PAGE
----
Coalition SOS Review
Cons: Unpredictable at speed, very large turn radius
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|Pros||Wide underfoot, massive tip rocker, quality powder and crud tool||Crud blaster, dependable, great one-ski quiver option, good for every ability level||Awesome powder tool, fabulous fun factor even for light skiers, affordable price||Great stability at high speeds, good on hard snow and crud, more affordable than others||Superbly stable at high speeds, great edge hold|
|Cons||Unpredictable at speed, very large turn radius||No wow-factor, not a lot of rebound||Gets bouncy in crud, slight tip flap, doesn’t carve perfectly||Only for shallower pow days, needs strong skier to guide them||Too burly for lighter gals, not nimble|
|Bottom Line||Not the powder-puncher we hoped for given the dimensions, but still a good tool for the task||A great all-rounder ski that we think is the most versatile option for a one-ski quiver||A fun and responsive toy for powder days, groomer antics, and bumps, with a value-oriented price tag||This model will do great in everything but the deepest powder and is ideal for an aggressive skier||A good choice for hard-charging speed demons that still performs decently off-piste|
|Rating Categories||Coalition SOS||Nordica Santa Ana 98||Elan Ripstick 94 W||Faction Dictator 2.0X||Volkl Secret 96|
|Stability At Speed (20%)|
|Carving Ability (20%)|
|Powder Performance (20%)|
|Crud Performance (20%)|
|Terrain Playfulness (15%)|
|Specs||Coalition SOS||Nordica Santa Ana 98||Elan Ripstick 94 W||Faction Dictator 2.0X||Volkl Secret 96|
|Waist Width (mm)||105||98||96||96||96|
|Shape (Tip-Waist-Tail) (mm)||126-105-120||132-98-120||136-96-111||127-96-117||135-96-119|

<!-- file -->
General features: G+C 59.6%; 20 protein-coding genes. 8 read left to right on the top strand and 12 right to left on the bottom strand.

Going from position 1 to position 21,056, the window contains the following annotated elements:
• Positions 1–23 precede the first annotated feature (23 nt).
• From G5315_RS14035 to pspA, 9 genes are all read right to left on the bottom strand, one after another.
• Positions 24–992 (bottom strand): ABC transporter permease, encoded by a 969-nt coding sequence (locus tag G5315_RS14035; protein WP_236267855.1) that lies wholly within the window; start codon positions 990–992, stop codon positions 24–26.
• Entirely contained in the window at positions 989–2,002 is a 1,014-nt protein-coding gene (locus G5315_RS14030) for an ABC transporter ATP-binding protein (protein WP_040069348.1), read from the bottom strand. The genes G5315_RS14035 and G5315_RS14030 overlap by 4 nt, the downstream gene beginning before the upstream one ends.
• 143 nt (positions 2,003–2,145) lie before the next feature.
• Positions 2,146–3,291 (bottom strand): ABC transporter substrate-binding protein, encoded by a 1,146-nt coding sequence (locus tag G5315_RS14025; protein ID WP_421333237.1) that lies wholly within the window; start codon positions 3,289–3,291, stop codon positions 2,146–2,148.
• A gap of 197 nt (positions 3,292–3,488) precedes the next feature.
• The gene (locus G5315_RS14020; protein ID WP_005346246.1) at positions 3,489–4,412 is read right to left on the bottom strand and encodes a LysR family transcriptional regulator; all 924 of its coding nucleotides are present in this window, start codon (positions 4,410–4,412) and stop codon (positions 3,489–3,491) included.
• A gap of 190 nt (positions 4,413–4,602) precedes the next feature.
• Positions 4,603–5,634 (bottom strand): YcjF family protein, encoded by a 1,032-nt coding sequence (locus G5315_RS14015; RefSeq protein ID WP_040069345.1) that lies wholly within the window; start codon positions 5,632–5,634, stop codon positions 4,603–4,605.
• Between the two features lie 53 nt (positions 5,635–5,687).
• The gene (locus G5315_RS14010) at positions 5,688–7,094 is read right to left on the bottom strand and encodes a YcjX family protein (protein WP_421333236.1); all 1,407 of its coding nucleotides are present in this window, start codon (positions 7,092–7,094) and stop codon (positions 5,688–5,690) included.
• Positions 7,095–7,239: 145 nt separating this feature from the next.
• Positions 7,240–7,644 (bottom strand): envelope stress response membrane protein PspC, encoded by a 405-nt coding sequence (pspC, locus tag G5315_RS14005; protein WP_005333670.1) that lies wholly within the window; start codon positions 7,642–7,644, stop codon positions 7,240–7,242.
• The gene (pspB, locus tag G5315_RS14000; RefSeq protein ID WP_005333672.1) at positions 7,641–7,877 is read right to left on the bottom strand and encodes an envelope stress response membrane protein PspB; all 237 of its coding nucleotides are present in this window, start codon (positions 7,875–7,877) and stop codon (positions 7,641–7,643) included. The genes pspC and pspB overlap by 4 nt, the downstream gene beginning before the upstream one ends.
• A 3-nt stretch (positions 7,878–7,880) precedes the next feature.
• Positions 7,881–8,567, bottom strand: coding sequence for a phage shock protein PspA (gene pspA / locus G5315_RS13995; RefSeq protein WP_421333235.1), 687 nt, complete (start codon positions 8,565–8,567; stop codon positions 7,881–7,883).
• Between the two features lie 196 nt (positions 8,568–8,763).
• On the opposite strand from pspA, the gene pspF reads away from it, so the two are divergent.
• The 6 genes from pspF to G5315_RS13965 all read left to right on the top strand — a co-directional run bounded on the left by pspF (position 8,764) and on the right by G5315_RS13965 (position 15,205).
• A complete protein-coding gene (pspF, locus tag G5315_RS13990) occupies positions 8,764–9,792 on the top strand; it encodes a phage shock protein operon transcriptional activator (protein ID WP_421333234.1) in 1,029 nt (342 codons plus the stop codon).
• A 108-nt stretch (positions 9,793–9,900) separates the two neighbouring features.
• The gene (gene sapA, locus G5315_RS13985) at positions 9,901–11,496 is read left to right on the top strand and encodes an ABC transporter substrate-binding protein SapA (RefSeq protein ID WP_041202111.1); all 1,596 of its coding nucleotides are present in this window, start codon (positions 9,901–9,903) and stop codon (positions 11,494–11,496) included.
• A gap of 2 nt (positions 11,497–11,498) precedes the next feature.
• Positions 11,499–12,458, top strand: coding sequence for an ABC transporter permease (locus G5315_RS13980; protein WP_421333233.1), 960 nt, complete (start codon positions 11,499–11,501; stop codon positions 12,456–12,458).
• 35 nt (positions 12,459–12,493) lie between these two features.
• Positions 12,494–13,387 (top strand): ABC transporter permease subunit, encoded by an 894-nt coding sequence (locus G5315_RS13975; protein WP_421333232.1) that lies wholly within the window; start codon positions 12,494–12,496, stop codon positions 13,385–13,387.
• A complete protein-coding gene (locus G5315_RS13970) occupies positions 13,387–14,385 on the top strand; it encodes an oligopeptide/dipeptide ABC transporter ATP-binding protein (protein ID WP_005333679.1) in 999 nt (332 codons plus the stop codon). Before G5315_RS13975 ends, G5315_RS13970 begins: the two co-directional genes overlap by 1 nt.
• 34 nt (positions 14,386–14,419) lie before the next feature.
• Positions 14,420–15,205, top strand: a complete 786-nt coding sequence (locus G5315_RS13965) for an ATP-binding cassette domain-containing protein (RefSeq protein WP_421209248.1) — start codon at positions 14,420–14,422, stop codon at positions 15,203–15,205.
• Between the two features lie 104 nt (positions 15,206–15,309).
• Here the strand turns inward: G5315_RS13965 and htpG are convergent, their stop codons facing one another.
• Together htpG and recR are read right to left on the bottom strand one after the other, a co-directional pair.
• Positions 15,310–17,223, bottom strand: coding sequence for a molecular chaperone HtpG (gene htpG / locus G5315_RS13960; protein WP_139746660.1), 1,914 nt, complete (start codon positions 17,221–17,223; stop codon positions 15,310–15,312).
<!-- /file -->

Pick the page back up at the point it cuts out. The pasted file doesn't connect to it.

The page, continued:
|Available Lengths (cm)||157, 166, 173, 180||151, 158, 165, 172, 179||154, 162, 170, 178||155, 163, 171, 175, 179, 183, 187||149, 156, 163, 170|
|Length Tested (cm)||173||172||178||171||170|
|Rocker Style||Tip and tail, mild camber underfoot||Tip and tail, camber underfoot||Tip and tail, cambered inside edge Amphibio tech||Tip and tail, camber underfoot||Tip and tail, camber underfoot|
|Weight Per Pair (lbs)||8.8||8.1||7.4||7.9||8.5|
|Construction Type||ABS sidewalls||Energy Ti W||SST sidewall||Sandwich||Full sidewall|
|Core Material||Birch wood||Performance Wood & Metal||Tubelite wood||Paulownia & Poplar||Beech and poplar|
|Intended Purpose||All-Mountain, Big Mountain||All-Mountain||All-Mountain||All-Mountain, Big Mountain||All-Mountain|
Our Analysis and Test Results
We definitely hoped for just a bit more from this ski, as we think the company’s mission statement is a worthy one, and we love the idea of them making skis built just for women. They’re onto a good thing in the realm of powder performance; the SOS just needs some tweaks in other areas to make it truly versatile.
Stability at Speed
Our testers had trouble finding the sweet spot of this ski; we thought we were in tune with it, and then it would suddenly buck us out of balance. There is such an incredible amount of rocker in the tips — it's as if the entire front half of the ski is not in contact with the snow. This feature allows the SOS to stay afloat well in fresh snow, but it does not create a feeling of steadiness along the length of the ski when moving at higher speeds. Perhaps because we were skiing such a small effective edge, we often felt thrown off balance with nowhere to recover fore and aft. This limited edge meant there was less gripping power when we were on firmer snow, leading to a challenging ride on hard-packed steeps or ice.